24829 posts since 11/11/11
on 22 July 2013
I somehow doubt that anyone possibly felt any ounce of surprised by this. Detroit has rotted over the years all culminating into it's bankruptcy. I agree, it's kind of sad. But not surprising.
I see Detroit as never coming back to being what it used to be. Maybe, just maybe, they might get out of bankruptcy and be alright. But they'll never be a useful city. No company wants to invest their time and money there.
Also, a question. What other cities have filed for bankruptcy in recent memory? I can't think of any...
Carl is a Piplup hater and deserves to be punished eternally.
1145 posts since 02/09/11
thats what 50 years of total democrat and union control (but i repeat myself) will do to a city.
1230 posts since 06/05/08
It is rather sad to see great cities fall apart, I remember a trip i took to Cleveland a couple years ago. The city was absolutely massive in size but as I drive the down the streets they were empty and the buildings were all vacant. I asked the taxi driver where everybody was and he told me how the city had gone from over 1,000,000 in population in the 1970's to under 500,000.
It is the nature of capitalism to reward the innovative and destroy the slow and corrupt. Detroit was a symbol of both. Liberal corruption had completely taken over and the market has served judgement without mercy. I always find it interesting to hear how liberals will say that to save Detroit we need to do more of what killed Detroit.
In this case pensions were the ultimate downfall. One of the big con games currently in city managment is to increase pension funding instead of giving raises to workers. The workers think they are getting a great deal because when they retire they are promised anywhere from 90 to 110 percent of their current working salary, I know I would take that deal. Of course it is all a con game by the politicians who never fund the pensions. So now some poor guy works 30-40 years with next to know wage increase and when he goes for his pension the liberal bureaucrats show him the door and give him the finger.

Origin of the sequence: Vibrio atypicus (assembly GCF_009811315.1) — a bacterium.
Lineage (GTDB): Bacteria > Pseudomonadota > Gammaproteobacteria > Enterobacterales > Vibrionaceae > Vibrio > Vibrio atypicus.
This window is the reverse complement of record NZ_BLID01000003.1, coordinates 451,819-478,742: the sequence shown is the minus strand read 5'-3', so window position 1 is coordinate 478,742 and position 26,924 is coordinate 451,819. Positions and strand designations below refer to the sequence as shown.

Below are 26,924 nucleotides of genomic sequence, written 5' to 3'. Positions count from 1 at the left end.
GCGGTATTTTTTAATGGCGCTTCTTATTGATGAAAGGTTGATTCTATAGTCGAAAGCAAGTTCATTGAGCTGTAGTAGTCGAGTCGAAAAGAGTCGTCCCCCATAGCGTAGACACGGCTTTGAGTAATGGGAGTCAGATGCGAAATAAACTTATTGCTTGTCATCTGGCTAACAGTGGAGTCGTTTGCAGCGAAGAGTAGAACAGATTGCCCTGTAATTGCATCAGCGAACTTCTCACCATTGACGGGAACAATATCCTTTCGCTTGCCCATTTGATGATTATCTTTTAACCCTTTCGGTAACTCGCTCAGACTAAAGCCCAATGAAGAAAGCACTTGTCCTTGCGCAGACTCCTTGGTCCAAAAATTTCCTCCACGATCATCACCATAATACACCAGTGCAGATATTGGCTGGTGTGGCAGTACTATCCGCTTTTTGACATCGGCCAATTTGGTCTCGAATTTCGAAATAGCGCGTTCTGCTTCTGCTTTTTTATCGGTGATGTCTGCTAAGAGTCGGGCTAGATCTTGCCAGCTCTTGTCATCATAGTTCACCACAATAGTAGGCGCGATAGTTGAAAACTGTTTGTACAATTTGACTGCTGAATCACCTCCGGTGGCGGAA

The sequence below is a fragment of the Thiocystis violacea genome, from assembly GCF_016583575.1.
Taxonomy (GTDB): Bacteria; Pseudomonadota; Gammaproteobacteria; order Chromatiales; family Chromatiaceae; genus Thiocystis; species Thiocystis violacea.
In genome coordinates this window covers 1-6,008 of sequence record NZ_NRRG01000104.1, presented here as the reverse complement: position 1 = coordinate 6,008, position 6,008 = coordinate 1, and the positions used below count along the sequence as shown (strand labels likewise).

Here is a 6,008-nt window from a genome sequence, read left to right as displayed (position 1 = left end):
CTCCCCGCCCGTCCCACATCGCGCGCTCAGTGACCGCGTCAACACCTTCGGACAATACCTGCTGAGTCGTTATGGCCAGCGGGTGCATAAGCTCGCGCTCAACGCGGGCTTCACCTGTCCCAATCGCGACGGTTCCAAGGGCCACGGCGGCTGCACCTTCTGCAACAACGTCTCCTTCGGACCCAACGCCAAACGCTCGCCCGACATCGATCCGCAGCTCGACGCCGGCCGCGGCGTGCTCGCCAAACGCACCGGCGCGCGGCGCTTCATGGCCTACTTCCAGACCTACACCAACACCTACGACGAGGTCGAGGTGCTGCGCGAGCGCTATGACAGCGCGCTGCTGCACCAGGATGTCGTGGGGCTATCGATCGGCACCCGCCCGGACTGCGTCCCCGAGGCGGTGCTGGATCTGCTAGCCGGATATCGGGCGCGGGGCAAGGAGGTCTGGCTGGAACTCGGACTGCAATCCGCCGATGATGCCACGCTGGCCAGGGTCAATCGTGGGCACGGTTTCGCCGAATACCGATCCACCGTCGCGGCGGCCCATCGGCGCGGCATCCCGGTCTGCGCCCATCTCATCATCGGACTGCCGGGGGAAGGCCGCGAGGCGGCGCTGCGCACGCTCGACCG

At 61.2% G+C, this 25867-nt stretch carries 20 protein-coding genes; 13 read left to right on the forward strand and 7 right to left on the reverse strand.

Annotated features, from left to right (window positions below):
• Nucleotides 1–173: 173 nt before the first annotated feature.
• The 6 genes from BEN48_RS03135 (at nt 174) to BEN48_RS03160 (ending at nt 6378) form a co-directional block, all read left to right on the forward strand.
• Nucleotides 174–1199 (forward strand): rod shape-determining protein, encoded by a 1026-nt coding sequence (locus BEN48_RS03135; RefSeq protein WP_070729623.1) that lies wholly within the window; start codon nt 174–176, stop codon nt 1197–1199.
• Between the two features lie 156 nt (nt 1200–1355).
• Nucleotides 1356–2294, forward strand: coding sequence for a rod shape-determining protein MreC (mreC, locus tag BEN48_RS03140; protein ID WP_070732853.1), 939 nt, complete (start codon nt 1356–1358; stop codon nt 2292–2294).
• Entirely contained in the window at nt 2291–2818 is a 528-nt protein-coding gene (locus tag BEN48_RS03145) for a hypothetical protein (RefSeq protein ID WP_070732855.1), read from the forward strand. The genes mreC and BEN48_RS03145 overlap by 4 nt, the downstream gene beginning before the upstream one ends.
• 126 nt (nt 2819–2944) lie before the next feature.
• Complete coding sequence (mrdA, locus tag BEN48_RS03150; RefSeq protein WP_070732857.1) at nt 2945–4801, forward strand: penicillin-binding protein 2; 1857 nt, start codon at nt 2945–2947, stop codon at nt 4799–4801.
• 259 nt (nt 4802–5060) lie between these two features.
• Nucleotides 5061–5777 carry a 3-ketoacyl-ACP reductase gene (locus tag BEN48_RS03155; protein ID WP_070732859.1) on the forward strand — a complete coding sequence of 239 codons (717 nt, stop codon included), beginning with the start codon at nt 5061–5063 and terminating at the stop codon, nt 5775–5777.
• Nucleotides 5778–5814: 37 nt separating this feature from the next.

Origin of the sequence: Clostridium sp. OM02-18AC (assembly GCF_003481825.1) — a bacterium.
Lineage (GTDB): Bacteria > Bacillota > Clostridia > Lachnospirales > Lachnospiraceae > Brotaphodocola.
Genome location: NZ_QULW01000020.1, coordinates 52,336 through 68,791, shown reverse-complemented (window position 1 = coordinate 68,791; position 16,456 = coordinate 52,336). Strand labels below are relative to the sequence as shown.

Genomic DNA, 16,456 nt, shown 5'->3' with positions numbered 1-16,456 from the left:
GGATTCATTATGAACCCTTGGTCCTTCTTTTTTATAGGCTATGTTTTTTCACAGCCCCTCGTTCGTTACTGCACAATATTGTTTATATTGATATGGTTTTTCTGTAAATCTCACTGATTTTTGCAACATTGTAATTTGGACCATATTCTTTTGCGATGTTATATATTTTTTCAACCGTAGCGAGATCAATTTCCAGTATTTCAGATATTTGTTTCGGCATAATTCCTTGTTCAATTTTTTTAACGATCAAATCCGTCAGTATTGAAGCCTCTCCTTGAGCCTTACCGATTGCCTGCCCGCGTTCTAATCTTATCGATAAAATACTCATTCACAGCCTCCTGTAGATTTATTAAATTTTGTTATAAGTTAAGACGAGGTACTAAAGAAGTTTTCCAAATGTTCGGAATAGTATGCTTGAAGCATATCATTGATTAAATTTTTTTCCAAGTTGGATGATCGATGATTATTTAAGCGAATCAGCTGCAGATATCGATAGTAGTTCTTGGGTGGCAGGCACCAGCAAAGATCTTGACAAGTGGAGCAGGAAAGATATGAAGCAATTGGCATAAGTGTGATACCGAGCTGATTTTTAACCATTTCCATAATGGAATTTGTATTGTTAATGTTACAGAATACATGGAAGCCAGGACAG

2907 posts since 03/12/11
on 22 July 2013
The big question is why didn't the state or the federal government step in to help bail-out the city. The problem with a bankruptcy is that institutions that belong to the city, even artwork and items within it's museums are now open to sale.
Since the late 60's Detroit has been in decline, however in more recent history it had begun rebuilding. The problem is that Michigan experienced the economic depression long before the rest of the country did. So when the housing bubble burst, and the economy dropped, Michigan felt the affects even worse.
Add to that, years and years of corruption in the city government and people looking out for themselves more so than their constituency, and you have a city that was bound to decline.
The city will rebound. The reason for bankruptcy is the fact that it has so much pension debt and so little tax revenue due to people leaving the city for economic reasons. With real estate values incredibly low in Detroit, and I'm guessing unemployment high, you'll see lots of businesses returning.